For several years, during my first lecture of each semester I would invite my general chemistry students to introduce themselves to their neighbours. They would share their name, intended major, and favourite genre for reading. Students would share their passion for reading, which included everything from horror and romance to science fiction and war history. However, something changed in 2011, as the graph in figure 1 illustrates. For the first time, a large group of my students said they didn’t have a favourite genre. The following year, it was almost half my class. By 2013, it was nearing 70% of my students that didn’t have a favourite genre of book. They also couldn’t name the last book they had read. In fact, they openly admitted that they didn’t read for leisure at all!
Interestingly, this pattern seemed to be inversely related to the proportion of my students that owned a smart phone. At about the same time I also noticed course reading compliance had taken a significant dive. Some students were returning the textbook at the end of semester still wrapped in plastic. Others avoided the inconvenience of going to the bookstore altogether and simply never bought the book. I wasn’t too concerned about the textbook reading. After all, I had well-organized lectures, and I had always viewed the textbook as a support resource. I was more disappointed that university students weren’t enriching and challenging themselves with literature — or even casual reading.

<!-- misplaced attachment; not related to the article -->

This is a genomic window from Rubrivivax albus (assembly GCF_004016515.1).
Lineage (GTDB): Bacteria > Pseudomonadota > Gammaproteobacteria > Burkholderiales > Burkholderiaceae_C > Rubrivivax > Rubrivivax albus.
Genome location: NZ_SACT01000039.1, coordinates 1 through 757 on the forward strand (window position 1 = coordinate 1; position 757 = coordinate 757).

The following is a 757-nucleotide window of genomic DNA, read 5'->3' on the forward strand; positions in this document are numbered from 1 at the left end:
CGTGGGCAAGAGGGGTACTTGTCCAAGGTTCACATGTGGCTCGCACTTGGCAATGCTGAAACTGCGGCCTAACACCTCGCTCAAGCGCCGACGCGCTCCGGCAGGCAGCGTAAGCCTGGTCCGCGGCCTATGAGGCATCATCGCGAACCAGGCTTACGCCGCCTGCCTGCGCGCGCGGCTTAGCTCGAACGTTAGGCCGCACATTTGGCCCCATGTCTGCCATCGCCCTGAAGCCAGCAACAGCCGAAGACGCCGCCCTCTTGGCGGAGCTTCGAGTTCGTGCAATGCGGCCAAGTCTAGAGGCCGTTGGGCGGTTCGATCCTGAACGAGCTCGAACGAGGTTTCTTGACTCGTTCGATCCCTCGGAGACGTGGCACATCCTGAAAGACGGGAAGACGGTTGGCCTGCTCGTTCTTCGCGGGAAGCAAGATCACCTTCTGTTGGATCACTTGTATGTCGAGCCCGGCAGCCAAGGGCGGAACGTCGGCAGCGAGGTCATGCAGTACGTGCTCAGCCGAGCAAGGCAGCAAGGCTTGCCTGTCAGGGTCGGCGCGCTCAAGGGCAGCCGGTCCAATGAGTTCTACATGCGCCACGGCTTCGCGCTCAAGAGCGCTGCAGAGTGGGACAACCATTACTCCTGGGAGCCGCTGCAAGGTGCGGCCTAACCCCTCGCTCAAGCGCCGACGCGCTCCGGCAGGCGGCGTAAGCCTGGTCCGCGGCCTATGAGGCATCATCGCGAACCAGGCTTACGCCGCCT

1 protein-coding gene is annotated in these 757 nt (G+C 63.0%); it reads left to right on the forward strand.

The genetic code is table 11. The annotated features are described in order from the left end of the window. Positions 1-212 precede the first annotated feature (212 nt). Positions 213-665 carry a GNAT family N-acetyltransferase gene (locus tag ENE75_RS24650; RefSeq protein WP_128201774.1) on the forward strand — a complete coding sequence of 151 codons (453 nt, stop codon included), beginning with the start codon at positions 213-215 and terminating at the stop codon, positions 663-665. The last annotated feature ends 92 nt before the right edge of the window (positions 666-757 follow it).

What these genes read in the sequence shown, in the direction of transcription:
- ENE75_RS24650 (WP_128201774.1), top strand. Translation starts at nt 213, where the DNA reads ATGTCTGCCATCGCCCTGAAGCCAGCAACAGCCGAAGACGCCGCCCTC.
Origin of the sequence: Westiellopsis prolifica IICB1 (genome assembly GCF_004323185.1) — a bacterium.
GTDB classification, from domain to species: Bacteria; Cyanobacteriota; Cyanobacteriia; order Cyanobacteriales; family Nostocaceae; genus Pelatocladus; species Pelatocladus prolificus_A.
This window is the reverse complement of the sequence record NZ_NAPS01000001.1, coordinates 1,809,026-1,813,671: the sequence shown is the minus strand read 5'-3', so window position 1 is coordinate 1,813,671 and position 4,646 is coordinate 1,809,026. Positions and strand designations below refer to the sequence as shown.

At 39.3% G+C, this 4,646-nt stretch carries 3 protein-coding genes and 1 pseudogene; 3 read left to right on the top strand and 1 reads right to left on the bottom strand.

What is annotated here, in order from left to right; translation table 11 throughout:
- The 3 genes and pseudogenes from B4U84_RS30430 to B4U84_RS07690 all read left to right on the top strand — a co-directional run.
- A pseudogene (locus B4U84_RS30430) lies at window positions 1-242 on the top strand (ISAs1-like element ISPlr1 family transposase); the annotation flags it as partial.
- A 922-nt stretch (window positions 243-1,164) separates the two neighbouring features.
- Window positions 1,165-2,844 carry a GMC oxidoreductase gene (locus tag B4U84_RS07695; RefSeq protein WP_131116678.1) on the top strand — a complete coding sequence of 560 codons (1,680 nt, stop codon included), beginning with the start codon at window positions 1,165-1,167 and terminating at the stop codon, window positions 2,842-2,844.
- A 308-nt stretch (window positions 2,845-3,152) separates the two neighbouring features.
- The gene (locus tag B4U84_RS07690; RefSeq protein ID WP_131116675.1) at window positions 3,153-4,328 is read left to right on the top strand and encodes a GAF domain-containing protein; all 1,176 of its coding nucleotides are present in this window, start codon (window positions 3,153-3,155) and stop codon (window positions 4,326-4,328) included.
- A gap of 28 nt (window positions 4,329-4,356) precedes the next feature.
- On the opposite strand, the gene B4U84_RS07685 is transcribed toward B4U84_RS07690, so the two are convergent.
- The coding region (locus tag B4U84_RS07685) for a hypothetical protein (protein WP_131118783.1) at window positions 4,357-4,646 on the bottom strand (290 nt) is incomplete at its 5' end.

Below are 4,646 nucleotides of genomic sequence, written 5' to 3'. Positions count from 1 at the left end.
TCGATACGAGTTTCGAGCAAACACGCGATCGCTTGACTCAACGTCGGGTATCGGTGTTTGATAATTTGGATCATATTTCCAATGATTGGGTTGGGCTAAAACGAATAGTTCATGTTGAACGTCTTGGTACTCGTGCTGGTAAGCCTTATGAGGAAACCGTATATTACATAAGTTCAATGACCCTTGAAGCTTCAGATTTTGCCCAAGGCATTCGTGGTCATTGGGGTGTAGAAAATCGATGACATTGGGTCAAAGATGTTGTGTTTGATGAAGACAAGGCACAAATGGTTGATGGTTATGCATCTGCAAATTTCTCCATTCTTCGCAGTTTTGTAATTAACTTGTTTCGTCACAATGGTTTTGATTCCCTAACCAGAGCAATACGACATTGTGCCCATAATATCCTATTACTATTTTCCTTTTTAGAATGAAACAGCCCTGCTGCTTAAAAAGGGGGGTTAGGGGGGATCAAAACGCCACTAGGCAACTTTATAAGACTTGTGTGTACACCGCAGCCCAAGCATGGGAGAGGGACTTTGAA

However, over time I noticed my students were less successful in applying concepts I demonstrated through example problems to the questions on their exams. I started to hear complaints that my exams weren’t fair because “it wasn’t the same problem as in the lecture notes”. I realized that students weren’t able to fill in all the details from notes that they would typically get in a textbook. In other words, my students needed to read a textbook. Furthermore, I wanted to get the same textbook in the hands of every student, no matter their financial situation, so that all of my students would have access to the same reading materials. This would allow my students to discuss the text, figures, and equations through small groups in class.
As I began exploring changes I could make to my practice that would better integrate the textbook into the learning experience, I struggled to find an answer for what I would do about students who couldn’t afford the $250 book selected by the department.